In my previous article, 4 good habits for building Ansible Automation Platform execution environments, I discussed Ansible execution environments (EEs). That article contains best practices around what to put into your EEs for Red Hat Ansible Automation Platform.
As a brief recap, an automation execution environment includes:
- A version of Python
- A version of ansible-core
- Python modules/dependencies
- Ansible Content Collections (optional)
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The previous article describes several ways of building these containers. This article covers the basics of creating an execution environment and focuses on encapsulating the process entirely on Ansible Automation Platform machines.
This process goes into detail about building execution environments in code using collections. It is not an exhaustive dive into all options, so I provide links to documentation for further reading. In addition, I created a repository for code reference. The steps below are advanced practices for assembling many pieces and assume you have experience using the Ansible automation controller and hub.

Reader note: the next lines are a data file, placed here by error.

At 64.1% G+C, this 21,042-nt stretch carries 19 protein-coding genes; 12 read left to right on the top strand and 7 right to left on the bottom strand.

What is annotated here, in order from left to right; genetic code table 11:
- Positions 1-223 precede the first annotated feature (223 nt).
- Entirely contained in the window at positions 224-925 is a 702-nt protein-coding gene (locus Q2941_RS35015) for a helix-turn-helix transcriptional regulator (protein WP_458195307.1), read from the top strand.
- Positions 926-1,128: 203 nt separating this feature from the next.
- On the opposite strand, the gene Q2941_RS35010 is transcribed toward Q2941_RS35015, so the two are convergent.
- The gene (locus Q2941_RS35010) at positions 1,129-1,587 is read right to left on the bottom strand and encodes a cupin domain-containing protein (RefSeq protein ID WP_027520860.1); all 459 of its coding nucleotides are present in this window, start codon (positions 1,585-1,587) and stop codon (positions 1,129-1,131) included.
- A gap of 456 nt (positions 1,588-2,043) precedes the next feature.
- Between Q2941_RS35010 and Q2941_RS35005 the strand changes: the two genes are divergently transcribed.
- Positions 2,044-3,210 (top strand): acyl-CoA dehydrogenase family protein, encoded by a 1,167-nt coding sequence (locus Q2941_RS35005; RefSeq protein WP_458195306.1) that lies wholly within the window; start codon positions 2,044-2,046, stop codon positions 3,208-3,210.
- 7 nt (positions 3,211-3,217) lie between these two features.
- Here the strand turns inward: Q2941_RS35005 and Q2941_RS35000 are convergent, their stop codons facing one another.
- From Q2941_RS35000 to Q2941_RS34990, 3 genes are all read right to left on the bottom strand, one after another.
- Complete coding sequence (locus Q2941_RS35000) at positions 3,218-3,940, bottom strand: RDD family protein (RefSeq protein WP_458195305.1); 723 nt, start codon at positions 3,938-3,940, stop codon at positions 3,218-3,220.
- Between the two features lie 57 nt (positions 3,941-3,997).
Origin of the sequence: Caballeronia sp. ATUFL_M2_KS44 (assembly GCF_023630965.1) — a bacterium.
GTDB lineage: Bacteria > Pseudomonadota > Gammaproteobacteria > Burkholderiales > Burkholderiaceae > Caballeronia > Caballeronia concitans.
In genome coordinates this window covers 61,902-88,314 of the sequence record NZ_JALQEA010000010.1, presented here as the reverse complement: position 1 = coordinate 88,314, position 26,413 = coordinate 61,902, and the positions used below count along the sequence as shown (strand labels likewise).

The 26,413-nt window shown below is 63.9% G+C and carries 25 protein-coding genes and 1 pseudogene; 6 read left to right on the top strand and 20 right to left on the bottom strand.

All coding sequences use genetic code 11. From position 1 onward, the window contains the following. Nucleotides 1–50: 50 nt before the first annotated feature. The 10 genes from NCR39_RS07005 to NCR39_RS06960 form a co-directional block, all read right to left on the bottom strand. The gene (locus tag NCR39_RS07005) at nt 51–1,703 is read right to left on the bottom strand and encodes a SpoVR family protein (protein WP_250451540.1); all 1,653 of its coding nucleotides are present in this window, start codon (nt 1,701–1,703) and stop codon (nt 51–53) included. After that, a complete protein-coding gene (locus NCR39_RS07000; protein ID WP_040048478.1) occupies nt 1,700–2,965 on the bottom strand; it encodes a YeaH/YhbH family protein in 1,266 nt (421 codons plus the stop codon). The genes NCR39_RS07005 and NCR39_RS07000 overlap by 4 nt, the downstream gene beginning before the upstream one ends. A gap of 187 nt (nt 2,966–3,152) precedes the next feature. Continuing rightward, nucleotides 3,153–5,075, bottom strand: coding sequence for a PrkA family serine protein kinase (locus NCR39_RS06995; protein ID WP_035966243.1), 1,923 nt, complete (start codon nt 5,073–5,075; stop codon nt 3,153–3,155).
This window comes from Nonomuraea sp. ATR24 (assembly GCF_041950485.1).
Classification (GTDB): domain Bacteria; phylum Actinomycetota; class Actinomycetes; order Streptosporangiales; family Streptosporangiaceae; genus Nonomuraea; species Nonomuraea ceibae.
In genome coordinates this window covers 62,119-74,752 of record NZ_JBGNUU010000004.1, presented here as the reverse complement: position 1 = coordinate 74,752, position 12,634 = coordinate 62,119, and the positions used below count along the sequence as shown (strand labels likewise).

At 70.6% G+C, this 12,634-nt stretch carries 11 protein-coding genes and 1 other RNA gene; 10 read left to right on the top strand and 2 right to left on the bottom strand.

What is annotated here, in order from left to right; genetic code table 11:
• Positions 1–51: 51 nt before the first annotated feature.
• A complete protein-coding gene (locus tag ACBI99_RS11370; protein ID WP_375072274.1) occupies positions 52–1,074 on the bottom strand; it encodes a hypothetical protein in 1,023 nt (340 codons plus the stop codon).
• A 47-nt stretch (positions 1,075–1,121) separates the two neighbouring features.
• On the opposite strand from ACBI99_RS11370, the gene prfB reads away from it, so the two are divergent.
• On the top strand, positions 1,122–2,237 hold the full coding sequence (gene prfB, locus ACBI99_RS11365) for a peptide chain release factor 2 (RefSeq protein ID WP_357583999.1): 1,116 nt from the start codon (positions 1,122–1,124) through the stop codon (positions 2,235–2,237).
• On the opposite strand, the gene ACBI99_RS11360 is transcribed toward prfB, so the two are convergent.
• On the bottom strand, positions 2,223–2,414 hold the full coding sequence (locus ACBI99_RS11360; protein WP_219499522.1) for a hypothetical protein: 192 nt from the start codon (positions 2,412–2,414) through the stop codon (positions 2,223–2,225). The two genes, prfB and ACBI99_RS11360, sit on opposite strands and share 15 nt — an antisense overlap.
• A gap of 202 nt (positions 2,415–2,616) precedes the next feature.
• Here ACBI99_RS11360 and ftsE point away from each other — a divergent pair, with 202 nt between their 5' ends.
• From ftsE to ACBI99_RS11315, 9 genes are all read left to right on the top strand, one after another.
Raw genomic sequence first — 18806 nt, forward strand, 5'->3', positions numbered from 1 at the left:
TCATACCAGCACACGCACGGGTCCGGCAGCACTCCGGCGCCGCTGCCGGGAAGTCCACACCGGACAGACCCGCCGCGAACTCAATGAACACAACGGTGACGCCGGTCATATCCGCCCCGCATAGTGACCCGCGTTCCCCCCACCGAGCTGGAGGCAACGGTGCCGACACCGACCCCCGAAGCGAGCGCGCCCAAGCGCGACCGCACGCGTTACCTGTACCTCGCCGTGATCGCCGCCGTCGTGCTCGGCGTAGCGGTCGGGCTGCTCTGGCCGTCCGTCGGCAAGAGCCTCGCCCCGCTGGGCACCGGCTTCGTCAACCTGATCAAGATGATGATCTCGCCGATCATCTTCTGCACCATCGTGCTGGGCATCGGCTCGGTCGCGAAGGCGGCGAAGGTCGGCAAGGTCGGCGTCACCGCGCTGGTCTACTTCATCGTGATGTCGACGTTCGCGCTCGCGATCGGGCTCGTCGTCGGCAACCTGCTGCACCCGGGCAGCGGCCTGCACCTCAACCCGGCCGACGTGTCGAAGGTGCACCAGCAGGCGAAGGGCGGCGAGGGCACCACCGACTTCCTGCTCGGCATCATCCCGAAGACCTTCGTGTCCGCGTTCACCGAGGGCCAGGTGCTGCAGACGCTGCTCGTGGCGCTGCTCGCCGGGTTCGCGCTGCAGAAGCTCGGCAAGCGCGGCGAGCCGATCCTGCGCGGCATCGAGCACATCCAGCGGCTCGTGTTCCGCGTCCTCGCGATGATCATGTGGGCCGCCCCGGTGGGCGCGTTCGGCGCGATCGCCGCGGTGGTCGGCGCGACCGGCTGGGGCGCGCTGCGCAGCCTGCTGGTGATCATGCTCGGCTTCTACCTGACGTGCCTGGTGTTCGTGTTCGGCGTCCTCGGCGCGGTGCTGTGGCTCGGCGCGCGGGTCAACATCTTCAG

Configuration as Code: A brief recap
Ansible is an automation method, and all too often I have seen people manually creating and setting their automation through manual processes. A few collections are dedicated to managing the Ansible Automation Platform with Ansible using Configuration as Code (CaC). I reference a few in this article.
The benefits of CaC are: